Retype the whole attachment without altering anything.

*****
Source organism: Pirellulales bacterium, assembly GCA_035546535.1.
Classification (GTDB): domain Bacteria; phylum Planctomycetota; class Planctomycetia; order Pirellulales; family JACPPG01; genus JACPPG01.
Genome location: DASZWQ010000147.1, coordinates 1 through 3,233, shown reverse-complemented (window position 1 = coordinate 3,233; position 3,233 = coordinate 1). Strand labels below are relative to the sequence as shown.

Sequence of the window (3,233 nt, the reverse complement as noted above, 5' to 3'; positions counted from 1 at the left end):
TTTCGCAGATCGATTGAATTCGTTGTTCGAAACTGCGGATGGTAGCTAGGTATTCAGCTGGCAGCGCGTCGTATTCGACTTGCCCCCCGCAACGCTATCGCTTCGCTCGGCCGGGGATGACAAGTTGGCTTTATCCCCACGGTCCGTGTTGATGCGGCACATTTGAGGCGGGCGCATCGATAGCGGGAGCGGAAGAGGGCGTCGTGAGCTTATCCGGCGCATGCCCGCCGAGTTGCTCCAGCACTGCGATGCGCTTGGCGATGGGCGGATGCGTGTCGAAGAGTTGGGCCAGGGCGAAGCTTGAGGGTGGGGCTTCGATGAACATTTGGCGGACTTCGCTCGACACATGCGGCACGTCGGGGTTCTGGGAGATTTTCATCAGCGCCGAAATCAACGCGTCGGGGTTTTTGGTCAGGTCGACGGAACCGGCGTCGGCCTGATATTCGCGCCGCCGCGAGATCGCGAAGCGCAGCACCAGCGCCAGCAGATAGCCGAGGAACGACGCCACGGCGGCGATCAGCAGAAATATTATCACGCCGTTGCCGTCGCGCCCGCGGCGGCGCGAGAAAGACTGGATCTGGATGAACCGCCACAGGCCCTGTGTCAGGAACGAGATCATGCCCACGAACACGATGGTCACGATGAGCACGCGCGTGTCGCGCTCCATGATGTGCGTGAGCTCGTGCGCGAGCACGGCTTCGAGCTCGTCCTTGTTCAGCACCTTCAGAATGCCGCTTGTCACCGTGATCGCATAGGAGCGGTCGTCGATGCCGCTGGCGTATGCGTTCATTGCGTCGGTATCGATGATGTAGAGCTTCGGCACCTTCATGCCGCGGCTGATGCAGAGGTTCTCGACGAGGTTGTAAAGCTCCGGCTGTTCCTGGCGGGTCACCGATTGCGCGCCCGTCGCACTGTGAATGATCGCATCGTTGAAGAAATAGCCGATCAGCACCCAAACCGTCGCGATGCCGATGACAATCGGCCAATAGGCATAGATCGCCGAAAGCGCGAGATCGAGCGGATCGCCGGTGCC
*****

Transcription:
Source organism: Pirellulales bacterium, assembly GCA_035546535.1.
Classification (GTDB): domain Bacteria; phylum Planctomycetota; class Planctomycetia; order Pirellulales; family JACPPG01; genus JACPPG01.
Genome location: DASZWQ010000147.1, coordinates 1 through 3,233, shown reverse-complemented (window position 1 = coordinate 3,233; position 3,233 = coordinate 1). Strand labels below are relative to the sequence as shown.

Sequence of the window (3,233 nt, the reverse complement as noted above, 5' to 3'; positions counted from 1 at the left end):
TTTCGCAGATCGATTGAATTCGTTGTTCGAAACTGCGGATGGTAGCTAGGTATTCAGCTGGCAGCGCGTCGTATTCGACTTGCCCCCCGCAACGCTATCGCTTCGCTCGGCCGGGGATGACAAGTTGGCTTTATCCCCACGGTCCGTGTTGATGCGGCACATTTGAGGCGGGCGCATCGATAGCGGGAGCGGAAGAGGGCGTCGTGAGCTTATCCGGCGCATGCCCGCCGAGTTGCTCCAGCACTGCGATGCGCTTGGCGATGGGCGGATGCGTGTCGAAGAGTTGGGCCAGGGCGAAGCTTGAGGGTGGGGCTTCGATGAACATTTGGCGGACTTCGCTCGACACATGCGGCACGTCGGGGTTCTGGGAGATTTTCATCAGCGCCGAAATCAACGCGTCGGGGTTTTTGGTCAGGTCGACGGAACCGGCGTCGGCCTGATATTCGCGCCGCCGCGAGATCGCGAAGCGCAGCACCAGCGCCAGCAGATAGCCGAGGAACGACGCCACGGCGGCGATCAGCAGAAATATTATCACGCCGTTGCCGTCGCGCCCGCGGCGGCGCGAGAAAGACTGGATCTGGATGAACCGCCACAGGCCCTGTGTCAGGAACGAGATCATGCCCACGAACACGATGGTCACGATGAGCACGCGCGTGTCGCGCTCCATGATGTGCGTGAGCTCGTGCGCGAGCACGGCTTCGAGCTCGTCCTTGTTCAGCACCTTCAGAATGCCGCTTGTCACCGTGATCGCATAGGAGCGGTCGTCGATGCCGCTGGCGTATGCGTTCATTGCGTCGGTATCGATGATGTAGAGCTTCGGCACCTTCATGCCGCGGCTGATGCAGAGGTTCTCGACGAGGTTGTAAAGCTCCGGCTGTTCCTGGCGGGTCACCGATTGCGCGCCCGTCGCACTGTGAATGATCGCATCGTTGAAGAAATAGCCGATCAGCACCCAAACCGTCGCGATGCCGATGACAATCGGCCAATAGGCATAGATCGCCGAAAGCGCGAGATCGAGCGGATCGCCGGTGCC